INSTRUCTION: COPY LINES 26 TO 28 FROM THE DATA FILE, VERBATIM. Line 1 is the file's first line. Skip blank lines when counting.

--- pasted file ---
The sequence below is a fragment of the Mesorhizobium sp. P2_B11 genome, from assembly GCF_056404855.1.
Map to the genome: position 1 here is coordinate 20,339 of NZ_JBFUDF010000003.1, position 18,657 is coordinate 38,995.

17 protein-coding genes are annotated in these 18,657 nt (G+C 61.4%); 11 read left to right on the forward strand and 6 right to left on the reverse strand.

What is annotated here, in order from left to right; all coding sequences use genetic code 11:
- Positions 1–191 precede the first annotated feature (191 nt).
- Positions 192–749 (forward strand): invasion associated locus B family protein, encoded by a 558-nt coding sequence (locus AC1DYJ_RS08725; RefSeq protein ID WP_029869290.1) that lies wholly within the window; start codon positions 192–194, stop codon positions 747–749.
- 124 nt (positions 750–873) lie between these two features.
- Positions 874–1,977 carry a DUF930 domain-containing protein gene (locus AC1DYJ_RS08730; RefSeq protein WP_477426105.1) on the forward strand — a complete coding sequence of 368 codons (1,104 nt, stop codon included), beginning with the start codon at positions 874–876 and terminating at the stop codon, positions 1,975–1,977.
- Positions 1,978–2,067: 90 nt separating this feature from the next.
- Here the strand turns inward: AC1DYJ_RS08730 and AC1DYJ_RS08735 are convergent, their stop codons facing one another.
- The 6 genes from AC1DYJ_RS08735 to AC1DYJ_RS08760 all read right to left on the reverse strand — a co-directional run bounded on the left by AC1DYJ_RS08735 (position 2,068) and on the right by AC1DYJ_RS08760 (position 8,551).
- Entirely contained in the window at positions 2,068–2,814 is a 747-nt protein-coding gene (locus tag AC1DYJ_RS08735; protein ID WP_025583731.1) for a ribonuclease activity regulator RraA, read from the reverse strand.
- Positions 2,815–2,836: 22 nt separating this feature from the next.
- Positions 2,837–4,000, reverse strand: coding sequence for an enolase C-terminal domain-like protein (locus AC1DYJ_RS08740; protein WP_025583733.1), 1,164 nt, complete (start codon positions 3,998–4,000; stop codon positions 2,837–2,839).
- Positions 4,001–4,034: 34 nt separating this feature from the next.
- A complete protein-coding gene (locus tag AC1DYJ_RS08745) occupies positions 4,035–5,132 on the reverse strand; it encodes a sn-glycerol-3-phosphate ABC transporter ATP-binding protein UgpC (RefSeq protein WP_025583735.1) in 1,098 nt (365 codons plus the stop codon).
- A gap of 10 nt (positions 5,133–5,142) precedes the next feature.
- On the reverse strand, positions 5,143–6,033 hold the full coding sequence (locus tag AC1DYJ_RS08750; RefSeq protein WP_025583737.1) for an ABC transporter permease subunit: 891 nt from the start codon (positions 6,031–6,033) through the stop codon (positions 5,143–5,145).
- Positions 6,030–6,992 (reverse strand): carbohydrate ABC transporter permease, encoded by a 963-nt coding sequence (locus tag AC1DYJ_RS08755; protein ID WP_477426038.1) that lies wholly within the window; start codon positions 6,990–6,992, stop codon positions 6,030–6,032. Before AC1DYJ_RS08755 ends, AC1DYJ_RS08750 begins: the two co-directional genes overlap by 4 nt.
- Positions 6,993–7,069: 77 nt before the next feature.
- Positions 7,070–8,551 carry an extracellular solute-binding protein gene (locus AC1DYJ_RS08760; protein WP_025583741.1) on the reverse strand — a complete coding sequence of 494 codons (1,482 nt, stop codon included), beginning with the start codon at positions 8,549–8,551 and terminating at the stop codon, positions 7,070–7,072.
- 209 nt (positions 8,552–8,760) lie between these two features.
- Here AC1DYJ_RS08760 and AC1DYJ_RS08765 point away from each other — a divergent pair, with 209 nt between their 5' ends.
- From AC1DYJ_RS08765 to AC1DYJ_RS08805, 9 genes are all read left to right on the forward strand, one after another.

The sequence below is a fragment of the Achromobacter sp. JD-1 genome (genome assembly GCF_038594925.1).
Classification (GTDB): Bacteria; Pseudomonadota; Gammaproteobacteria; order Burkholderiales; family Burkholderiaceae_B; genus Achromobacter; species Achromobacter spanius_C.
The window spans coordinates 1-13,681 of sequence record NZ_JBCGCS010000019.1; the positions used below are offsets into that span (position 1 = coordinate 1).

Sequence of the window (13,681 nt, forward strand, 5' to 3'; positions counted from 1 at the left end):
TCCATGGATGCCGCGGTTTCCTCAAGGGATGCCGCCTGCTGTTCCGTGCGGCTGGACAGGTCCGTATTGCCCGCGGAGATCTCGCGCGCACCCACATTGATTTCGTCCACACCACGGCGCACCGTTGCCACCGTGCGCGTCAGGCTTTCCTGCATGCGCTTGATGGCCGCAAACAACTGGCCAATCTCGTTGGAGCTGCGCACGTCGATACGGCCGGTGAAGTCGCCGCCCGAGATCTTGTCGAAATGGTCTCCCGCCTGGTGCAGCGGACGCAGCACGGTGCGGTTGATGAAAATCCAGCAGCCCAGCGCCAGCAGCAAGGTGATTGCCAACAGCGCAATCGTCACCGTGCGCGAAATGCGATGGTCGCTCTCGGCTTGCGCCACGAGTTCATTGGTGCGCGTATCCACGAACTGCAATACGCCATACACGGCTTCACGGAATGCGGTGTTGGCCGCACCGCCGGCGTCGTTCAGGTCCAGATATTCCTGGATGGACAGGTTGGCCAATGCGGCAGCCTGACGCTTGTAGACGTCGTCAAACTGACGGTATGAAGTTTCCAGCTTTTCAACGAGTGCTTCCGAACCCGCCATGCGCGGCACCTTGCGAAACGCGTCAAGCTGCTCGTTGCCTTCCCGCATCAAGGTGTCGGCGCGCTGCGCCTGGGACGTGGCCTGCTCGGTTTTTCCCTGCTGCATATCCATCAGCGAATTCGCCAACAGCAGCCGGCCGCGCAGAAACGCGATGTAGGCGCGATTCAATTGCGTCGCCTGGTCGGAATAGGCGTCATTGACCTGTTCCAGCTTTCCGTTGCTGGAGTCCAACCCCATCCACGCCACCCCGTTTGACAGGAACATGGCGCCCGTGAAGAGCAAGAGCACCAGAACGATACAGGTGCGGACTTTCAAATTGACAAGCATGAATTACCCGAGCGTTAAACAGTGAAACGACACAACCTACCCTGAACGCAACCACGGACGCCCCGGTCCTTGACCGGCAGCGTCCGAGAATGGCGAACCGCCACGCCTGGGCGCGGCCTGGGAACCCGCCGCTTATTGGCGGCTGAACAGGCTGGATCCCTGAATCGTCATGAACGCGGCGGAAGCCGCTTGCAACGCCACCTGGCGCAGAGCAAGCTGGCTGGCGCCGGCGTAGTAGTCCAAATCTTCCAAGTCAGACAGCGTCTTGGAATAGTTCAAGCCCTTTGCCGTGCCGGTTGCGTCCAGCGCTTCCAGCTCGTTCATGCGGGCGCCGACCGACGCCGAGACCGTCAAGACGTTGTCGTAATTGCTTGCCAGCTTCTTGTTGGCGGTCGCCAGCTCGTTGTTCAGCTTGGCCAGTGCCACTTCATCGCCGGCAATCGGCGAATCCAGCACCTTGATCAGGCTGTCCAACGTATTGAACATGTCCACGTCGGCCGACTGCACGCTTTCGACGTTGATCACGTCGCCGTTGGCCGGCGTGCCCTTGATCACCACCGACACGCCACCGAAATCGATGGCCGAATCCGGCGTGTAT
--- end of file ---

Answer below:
Classification (GTDB): Bacteria; Pseudomonadota; Gammaproteobacteria; order Burkholderiales; family Burkholderiaceae_B; genus Achromobacter; species Achromobacter spanius_C.
The window spans coordinates 1-13,681 of sequence record NZ_JBCGCS010000019.1; the positions used below are offsets into that span (position 1 = coordinate 1).

Sequence of the window (13,681 nt, forward strand, 5' to 3'; positions counted from 1 at the left end):